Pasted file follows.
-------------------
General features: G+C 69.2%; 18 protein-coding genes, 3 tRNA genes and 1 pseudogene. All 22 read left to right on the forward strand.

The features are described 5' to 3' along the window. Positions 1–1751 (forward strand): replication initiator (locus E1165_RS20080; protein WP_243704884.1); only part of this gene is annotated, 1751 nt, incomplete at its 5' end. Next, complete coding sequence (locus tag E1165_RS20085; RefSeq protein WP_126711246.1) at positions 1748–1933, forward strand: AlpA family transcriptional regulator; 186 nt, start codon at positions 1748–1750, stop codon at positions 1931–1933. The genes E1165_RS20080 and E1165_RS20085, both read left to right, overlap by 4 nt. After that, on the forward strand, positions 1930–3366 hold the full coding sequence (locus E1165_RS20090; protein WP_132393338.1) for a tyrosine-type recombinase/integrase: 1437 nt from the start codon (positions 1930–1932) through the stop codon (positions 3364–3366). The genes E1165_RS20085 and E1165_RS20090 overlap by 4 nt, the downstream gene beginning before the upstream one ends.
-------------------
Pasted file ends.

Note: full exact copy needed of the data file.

General features: G+C 69.2%; 18 protein-coding genes, 3 tRNA genes and 1 pseudogene. All 22 read left to right on the forward strand.

The features are described 5' to 3' along the window. Positions 1–1751 (forward strand): replication initiator (locus E1165_RS20080; protein WP_243704884.1); only part of this gene is annotated, 1751 nt, incomplete at its 5' end. Next, complete coding sequence (locus tag E1165_RS20085; RefSeq protein WP_126711246.1) at positions 1748–1933, forward strand: AlpA family transcriptional regulator; 186 nt, start codon at positions 1748–1750, stop codon at positions 1931–1933. The genes E1165_RS20080 and E1165_RS20085, both read left to right, overlap by 4 nt. After that, on the forward strand, positions 1930–3366 hold the full coding sequence (locus E1165_RS20090; protein WP_132393338.1) for a tyrosine-type recombinase/integrase: 1437 nt from the start codon (positions 1930–1932) through the stop codon (positions 3364–3366). The genes E1165_RS20085 and E1165_RS20090 overlap by 4 nt, the downstream gene beginning before the upstream one ends.